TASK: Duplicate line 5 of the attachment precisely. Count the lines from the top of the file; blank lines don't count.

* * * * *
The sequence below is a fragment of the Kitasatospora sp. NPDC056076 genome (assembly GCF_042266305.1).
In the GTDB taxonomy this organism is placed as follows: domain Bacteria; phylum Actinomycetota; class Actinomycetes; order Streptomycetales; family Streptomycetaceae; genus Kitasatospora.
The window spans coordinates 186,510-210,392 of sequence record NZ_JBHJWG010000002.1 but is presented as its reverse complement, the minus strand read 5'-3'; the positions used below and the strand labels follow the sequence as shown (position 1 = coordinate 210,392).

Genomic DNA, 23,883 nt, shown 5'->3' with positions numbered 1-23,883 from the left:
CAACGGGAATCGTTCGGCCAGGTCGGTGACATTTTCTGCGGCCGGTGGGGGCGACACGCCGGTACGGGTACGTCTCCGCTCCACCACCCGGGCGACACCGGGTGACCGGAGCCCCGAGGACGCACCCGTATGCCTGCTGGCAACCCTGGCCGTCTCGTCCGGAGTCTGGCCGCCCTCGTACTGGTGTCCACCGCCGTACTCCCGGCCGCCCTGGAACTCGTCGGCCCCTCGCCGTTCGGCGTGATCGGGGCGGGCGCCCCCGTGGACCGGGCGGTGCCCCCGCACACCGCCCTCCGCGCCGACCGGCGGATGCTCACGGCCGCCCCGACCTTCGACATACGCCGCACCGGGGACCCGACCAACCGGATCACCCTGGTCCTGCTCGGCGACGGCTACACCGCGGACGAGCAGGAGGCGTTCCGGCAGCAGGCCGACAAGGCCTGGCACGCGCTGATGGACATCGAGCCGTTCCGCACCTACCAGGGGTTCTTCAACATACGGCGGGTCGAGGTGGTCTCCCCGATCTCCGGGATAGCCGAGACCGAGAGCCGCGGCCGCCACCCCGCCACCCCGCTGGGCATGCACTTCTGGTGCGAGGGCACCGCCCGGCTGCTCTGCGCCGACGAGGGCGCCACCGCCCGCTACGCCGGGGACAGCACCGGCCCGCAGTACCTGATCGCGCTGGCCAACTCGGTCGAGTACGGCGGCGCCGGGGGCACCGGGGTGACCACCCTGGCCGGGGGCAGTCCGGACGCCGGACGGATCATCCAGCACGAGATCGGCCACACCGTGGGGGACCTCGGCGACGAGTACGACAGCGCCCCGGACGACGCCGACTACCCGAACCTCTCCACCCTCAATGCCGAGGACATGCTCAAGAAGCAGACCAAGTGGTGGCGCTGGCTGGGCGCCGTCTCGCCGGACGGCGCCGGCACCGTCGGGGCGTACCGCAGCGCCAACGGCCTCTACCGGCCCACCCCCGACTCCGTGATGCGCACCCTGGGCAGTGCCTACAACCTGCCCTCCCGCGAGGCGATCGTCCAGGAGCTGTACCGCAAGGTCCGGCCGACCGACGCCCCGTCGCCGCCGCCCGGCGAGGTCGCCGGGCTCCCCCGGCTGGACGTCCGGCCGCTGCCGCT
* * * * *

CAACGGGAATCGTTCGGCCAGGTCGGTGACATTTTCTGCGGCCGGTGGGGGCGACACGCCGGTACGGGTACGTCTCCGCTCCACCACCCGGGCGACACCGGGTGACCGGAGCCCCGAGGACGCACCCGTATGCCTGCTGGCAACCCTGGCCGTCTCGTCCGGAGTCTGGCCGCCCTCGTACTGGTGTCCACCGCCGTACTCCCGGCCGCCCTGGAACTCGTCGGCCCCTCGCCGTTCGGCGTGATCGGGGCGGGCGCCCCCGTGGACCGGGCGGTGCCCCCGCACACCGCCCTCCGCGCCGACCGGCGGATGCTCACGGCCGCCCCGACCTTCGACATACGCCGCACCGGGGACCCGACCAACCGGATCACCCTGGTCCTGCTCGGCGACGGCTACACCGCGGACGAGCAGGAGGCGTTCCGGCAGCAGGCCGACAAGGCCTGGCACGCGCTGATGGACATCGAGCCGTTCCGCACCTACCAGGGGTTCTTCAACATACGGCGGGTCGAGGTGGTCTCCCCGATCTCCGGGATAGCCGAGACCGAGAGCCGCGGCCGCCACCCCGCCACCCCGCTGGGCATGCACTTCTGGTGCGAGGGCACCGCCCGGCTGCTCTGCGCCGACGAGGGCGCCACCGCCCGCTACGCCGGGGACAGCACCGGCCCGCAGTACCTGATCGCGCTGGCCAACTCGGTCGAGTACGGCGGCGCCGGGGGCACCGGGGTGACCACCCTGGCCGGGGGCAGTCCGGACGCCGGACGGATCATCCAGCACGAGATCGGCCACACCGTGGGGGACCTCGGCGACGAGTACGACAGCGCCCCGGACGACGCCGACTACCCGAACCTCTCCACCCTCAATGCCGAGGACATGCTCAAGAAGCAGACCAAGTGGTGGCGCTGGCTGGGCGCCGTCTCGCCGGACGGCGCCGGCACCGTCGGGGCGTACCGCAGCGCCAACGGCCTCTACCGGCCCACCCCCGACTCCGTGATGCGCACCCTGGGCAGTGCCTACAACCTGCCCTCCCGCGAGGCGATCGTCCAGGAGCTGTACCGCAAGGTCCGGCCGACCGACGCCCCGTCGCCGCCGCCCGGCGAGGTCGCCGGGCTCCCCCGGCTGGACGTCCGGCCGCTGCCGCT